South Korea’s chronic deficit in its services account hit a new high in the first quarter, as Chinese tourists shunned the country in the wake of Beijing’s apparent retaliation against the deployment of a US anti-missile system, the central bank said Thursday.
According to the Bank of Korea, Asia’s fourth-largest economy saw its current account surplus halve to $5.9 billion in March from $10.5 billion a year earlier, mainly due to a widened deficit in its services account and a smaller surplus in the goods account.
The deficit in the services account grew to $3.32 billion in March, more than three times more than the $920 million deficit a year earlier. More than one-third of the deficit came from the $1.4 billion deficit in the travel account, which increased twofold in March from a year earlier.
These factors led to the first-quarter deficit in the services account, hitting a record quarterly high of $8.9 billion.
The travel account’s deficit also worsened as Chinese authorities in March banned group tourists from visiting South Korea in retaliation against the deployment of the US’ Terminal High Altitude Area Defense system in Seongju, North Gyeongsang Province.
The number of Chinese tourists in Korea plummeted by 40 percent on-year to 360,000 in March, according to the BOK. A rise in the number of Koreans traveling overseas also contributed to the deficit in the travel account.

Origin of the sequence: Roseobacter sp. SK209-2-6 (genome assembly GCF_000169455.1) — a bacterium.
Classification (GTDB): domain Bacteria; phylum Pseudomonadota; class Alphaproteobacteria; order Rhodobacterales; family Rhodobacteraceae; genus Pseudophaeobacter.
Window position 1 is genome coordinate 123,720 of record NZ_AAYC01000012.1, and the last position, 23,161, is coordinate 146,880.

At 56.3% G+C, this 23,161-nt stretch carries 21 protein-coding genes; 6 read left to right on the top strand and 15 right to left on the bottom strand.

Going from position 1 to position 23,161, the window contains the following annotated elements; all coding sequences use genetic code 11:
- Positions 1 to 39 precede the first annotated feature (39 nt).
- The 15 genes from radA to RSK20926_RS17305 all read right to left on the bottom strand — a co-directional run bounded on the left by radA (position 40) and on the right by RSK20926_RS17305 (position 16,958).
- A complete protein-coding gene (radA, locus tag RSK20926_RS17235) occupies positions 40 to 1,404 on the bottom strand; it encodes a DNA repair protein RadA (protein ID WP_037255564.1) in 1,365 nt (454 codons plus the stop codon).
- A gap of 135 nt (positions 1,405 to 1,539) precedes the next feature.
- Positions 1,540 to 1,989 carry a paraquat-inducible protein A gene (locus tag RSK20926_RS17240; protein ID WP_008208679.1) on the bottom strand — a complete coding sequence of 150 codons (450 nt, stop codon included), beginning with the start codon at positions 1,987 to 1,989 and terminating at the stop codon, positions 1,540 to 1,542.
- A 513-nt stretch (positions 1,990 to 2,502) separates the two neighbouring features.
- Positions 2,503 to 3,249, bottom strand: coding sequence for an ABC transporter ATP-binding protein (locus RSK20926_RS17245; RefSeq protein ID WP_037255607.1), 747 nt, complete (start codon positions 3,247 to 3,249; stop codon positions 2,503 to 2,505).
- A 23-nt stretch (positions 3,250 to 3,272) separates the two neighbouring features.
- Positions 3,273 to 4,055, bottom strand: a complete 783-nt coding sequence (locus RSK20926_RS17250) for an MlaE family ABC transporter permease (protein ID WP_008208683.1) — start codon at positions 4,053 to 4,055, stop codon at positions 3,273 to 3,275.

“If the number of Chinese tourists does not return to the previous level, Korea’s travel account will continue to post a deficit,” said Chung Kyu-il, director of BOK’s economic statistics department.
Chung Kyu-il, director of BOK’s economic statistics department (Yonhap)
Although tourists from Japan and Southeast Asia increased, this could not offset the fast falling number of Chinese tourists, he added,
“As the number of Koreans traveling overseas keeps rising, the travel account will depend more on the number of foreign travelers visiting Korea.”
The sagging shipping industry also contributed to the widened services deficit, the BOK said.
Meanwhile, the current account recorded its 61st consecutive monthly surplus in March, at $5.9 billion.
The surplus in the goods account was reduced to $9.8 billion in March from $12.8 billion a year earlier, due to a greater increase in imports than exports.
Imports surged 28 percent on-year to $42.6 billion in the same month, with raw materials such as oil and gas imports going up 40 percent. Exports increased 13.6 percent on-year to 48.8 billion in March, led by oil products and semiconductors, the BOK said.
By Kim Yoon-mi (email@example.com